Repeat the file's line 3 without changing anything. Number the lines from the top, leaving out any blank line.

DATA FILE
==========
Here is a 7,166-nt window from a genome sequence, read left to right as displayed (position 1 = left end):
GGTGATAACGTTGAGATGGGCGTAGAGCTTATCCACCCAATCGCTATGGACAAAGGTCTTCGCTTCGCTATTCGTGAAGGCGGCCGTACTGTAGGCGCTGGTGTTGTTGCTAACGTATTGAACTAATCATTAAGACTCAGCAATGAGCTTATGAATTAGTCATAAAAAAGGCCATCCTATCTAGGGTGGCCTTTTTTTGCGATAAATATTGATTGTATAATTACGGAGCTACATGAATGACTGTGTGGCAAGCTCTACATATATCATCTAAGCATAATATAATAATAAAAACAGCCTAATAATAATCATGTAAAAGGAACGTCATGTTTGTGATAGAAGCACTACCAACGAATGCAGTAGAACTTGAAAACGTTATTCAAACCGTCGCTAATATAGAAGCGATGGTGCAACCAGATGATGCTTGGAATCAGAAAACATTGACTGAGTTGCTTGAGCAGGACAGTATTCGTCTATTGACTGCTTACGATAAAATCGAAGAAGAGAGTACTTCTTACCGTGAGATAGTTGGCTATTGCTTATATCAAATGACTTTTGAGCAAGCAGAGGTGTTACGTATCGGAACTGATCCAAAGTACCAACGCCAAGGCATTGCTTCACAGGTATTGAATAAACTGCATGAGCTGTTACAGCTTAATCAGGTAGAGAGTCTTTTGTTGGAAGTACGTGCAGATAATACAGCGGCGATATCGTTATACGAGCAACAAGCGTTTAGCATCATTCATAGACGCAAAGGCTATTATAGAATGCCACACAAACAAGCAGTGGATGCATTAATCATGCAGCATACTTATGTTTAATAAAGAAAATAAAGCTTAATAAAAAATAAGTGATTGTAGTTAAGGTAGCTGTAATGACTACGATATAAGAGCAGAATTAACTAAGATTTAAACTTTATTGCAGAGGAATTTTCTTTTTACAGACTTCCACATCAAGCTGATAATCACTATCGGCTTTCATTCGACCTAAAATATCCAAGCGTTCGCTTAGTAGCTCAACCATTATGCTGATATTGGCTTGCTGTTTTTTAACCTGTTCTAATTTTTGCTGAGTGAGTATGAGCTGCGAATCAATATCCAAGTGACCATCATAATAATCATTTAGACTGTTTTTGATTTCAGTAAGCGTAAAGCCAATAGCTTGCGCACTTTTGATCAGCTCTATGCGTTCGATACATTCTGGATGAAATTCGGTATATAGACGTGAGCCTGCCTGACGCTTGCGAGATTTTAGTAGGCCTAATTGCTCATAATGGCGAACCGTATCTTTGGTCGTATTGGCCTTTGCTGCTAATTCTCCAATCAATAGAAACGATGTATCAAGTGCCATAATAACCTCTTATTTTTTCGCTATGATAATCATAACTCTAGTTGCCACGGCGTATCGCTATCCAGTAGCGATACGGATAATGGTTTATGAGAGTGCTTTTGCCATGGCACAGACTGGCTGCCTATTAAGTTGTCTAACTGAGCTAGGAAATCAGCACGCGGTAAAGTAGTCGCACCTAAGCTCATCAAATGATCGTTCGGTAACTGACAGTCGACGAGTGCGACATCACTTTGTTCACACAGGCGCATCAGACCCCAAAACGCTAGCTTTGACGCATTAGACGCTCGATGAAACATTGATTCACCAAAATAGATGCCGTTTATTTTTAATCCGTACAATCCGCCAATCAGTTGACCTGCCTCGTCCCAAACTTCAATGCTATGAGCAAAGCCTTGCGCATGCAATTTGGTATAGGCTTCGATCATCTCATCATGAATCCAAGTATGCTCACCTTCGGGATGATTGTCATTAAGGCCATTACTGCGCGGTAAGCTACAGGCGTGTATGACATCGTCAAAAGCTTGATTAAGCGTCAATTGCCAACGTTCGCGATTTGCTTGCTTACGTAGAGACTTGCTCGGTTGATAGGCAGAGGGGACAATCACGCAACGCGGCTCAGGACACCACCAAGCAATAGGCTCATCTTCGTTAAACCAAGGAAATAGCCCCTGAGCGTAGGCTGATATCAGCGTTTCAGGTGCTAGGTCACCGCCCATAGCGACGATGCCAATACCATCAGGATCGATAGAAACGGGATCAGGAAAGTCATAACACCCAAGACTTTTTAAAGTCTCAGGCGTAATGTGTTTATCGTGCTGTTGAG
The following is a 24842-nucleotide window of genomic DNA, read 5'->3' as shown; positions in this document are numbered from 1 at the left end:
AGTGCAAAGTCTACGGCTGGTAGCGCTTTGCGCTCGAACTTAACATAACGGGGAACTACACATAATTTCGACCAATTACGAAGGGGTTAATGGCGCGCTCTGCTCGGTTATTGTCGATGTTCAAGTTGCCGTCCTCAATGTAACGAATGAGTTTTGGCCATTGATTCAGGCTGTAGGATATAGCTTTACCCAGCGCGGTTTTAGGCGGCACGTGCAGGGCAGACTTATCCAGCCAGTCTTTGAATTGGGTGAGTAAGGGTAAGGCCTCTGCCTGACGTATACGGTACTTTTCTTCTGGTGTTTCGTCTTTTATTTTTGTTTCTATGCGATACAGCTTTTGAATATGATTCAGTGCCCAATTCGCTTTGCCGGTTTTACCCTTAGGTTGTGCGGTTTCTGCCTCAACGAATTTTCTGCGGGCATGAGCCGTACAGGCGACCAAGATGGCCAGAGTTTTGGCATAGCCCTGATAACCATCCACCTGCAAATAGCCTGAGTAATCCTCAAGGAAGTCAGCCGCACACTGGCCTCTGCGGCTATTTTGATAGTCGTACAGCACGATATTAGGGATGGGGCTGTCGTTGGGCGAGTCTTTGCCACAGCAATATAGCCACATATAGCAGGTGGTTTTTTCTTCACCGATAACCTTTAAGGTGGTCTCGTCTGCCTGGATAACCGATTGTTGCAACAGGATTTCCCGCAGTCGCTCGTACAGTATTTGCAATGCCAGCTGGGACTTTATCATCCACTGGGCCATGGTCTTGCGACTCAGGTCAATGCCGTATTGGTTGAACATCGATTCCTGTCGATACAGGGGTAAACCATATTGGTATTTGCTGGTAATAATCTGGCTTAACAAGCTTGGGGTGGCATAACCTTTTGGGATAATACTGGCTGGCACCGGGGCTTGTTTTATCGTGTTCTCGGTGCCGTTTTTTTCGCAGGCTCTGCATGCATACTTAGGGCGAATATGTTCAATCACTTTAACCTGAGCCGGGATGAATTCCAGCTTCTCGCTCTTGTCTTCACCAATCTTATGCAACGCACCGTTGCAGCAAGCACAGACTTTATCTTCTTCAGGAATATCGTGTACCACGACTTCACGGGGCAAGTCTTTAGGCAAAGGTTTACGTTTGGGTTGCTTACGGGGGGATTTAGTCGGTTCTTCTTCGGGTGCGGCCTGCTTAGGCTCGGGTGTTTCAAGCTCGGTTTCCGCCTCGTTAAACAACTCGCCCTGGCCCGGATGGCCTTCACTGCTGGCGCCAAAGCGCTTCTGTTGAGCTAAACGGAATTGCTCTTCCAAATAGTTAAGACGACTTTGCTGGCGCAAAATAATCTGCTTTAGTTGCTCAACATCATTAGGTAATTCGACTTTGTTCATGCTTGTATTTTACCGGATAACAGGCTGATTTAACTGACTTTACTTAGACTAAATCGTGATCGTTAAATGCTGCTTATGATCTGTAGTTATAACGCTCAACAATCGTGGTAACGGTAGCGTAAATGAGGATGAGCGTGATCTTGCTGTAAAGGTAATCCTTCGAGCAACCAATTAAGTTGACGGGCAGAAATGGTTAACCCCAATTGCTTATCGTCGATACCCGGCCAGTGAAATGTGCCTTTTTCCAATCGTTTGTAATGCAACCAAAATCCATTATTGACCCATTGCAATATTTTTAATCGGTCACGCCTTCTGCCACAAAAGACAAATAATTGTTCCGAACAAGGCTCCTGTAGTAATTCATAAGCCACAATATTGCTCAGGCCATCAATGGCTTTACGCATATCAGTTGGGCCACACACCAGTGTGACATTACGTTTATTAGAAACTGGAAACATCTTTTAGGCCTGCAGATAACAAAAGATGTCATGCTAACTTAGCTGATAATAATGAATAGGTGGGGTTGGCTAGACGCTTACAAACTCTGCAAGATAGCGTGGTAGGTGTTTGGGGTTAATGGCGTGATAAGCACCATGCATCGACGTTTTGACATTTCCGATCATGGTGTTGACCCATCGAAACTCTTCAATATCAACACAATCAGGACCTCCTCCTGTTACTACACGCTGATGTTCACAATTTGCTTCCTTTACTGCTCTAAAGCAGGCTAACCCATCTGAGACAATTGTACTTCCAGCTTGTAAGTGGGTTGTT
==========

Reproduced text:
The following is a 24842-nucleotide window of genomic DNA, read 5'->3' as shown; positions in this document are numbered from 1 at the left end: